Legendborn is written by Tracy Deonn
After her mother dies in an accident, sixteen-year-old Bree Matthews wants nothing to do with her family memories or childhood home. A residential program for bright high schoolers at UNC–Chapel Hill seems like the perfect escape—until Bree witnesses a magical attack her very first night on campus.
A flying demon feeding on human energies.
A secret society of so called “Legendborn” students that hunt the creatures down.
And a mysterious teenage mage who calls himself a “Merlin” and who attempts—and fails—to wipe Bree’s memory of everything she saw.
The mage’s failure unlocks Bree’s own unique magic and a buried memory with a hidden connection: the night her mother died, another Merlin was at the hospital. Now that Bree knows there’s more to her mother’s death than what’s on the police report, she’ll do whatever it takes to find out the truth, even if that means infiltrating the Legendborn as one of their initiates.
She recruits Nick, a self-exiled Legendborn with his own grudge against the group, and their reluctant partnership pulls them deeper into the society’s secrets—and closer to each other. But when the Legendborn reveal themselves as the descendants of King Arthur’s knights and explain that a magical war is coming, Bree has to decide how far she’ll go for the truth and whether she should use her magic to take the society down—or join the fight.
Well, I said I wasn’t going to do it, but I did it. I bought Legendborn.
I don’t regret it. Do I have questions, yes. Absolutely.
Do YA books always move the plot along so quickly? Especially at the beginning? I don’t read a lot of YA fantasy so I don’t know.
These are the questions that the internet is good for!
So let’s get on to the actual review.
I’m not gonna lie, I had some misgivings about this. I haven’t read a YA book in years. I had, in fact, written off the genre about 7 years ago because the books I was reading just weren’t all that good to me. I don’t even remember them, that’s how memorable they were.
But this book had an interesting enough premise that I couldn’t resist it.
See, I’m a sucker for a good King Arthur story. They just, well, make me happy. This is even though I haven’t read all of Le Morte D’Arthur. I have it, I just haven’t read the whole thing. That’s a big, dense, book.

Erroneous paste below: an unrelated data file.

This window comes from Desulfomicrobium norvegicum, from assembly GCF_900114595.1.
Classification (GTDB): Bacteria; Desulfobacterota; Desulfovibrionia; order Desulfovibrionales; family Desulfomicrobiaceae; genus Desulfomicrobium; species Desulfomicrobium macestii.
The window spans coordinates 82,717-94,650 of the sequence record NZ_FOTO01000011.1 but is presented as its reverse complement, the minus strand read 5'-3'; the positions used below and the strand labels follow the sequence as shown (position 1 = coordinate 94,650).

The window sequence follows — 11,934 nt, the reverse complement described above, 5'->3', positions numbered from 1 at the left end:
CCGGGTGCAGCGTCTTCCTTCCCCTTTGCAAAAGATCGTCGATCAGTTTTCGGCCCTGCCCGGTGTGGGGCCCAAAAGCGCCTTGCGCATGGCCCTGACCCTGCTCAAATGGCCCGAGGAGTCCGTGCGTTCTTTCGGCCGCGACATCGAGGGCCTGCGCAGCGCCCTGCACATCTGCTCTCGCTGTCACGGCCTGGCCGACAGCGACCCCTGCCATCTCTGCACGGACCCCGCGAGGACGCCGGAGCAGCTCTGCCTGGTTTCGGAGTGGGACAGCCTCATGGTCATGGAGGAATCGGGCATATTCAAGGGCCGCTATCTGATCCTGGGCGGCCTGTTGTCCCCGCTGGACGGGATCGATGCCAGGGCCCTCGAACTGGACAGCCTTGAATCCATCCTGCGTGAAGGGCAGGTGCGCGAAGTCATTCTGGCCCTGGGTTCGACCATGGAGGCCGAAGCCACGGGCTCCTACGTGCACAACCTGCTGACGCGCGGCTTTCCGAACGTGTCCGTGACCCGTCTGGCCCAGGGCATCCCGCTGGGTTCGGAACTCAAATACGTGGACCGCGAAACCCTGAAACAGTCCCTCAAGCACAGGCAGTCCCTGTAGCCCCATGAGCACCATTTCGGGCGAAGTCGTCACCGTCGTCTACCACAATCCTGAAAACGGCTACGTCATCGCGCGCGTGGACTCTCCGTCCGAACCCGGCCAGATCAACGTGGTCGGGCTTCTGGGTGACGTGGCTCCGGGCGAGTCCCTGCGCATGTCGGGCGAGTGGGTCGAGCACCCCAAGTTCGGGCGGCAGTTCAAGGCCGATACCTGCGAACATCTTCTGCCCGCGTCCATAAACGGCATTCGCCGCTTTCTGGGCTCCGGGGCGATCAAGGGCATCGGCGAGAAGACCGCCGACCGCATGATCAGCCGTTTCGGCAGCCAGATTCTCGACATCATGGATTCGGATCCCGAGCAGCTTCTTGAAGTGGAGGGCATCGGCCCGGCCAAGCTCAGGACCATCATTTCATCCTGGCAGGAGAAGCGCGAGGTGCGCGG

But this book isn’t a retelling, it’s an expansion of the myth. It’s what happens if the descendants of Arthur and his Knights survived to modern times.
I’m not gonna say I went nuts over it, cause I didn’t, but I did enjoy it enough that I would pick up book two. Because cliffhanger!!!
The plot for the story was great. I enjoyed the way it twisted and turned as it went. And followed it to its, for me anyway, unsurprising conclusion. Maybe it’s because I’m not the target audience and have been reading fantasy books for over 25 years? Maybe? And I did have a problem with how our main character just walked up to a door and was like, “hello, I’m here for the thing”.
And they let her in! She didn’t even know what the thing was!!!
The world building was really great. I thoroughly enjoyed the painting the author created with her story. It is magical realism, given that it is set in modern day North Carolina, and I sometimes have a problem like that, but not here.
Characters were good too. There were sometimes where people just accepted things a little too easily, or got angered for no reason other than “oh look, she’s here”.
Pacing was a bit frantic as the author tried to fit as much in the beginning as she possibly could, but it did level out into smoother waters as the book went on.
All in all I’d say this book has earned a good 3.75 out of 5 stars from me!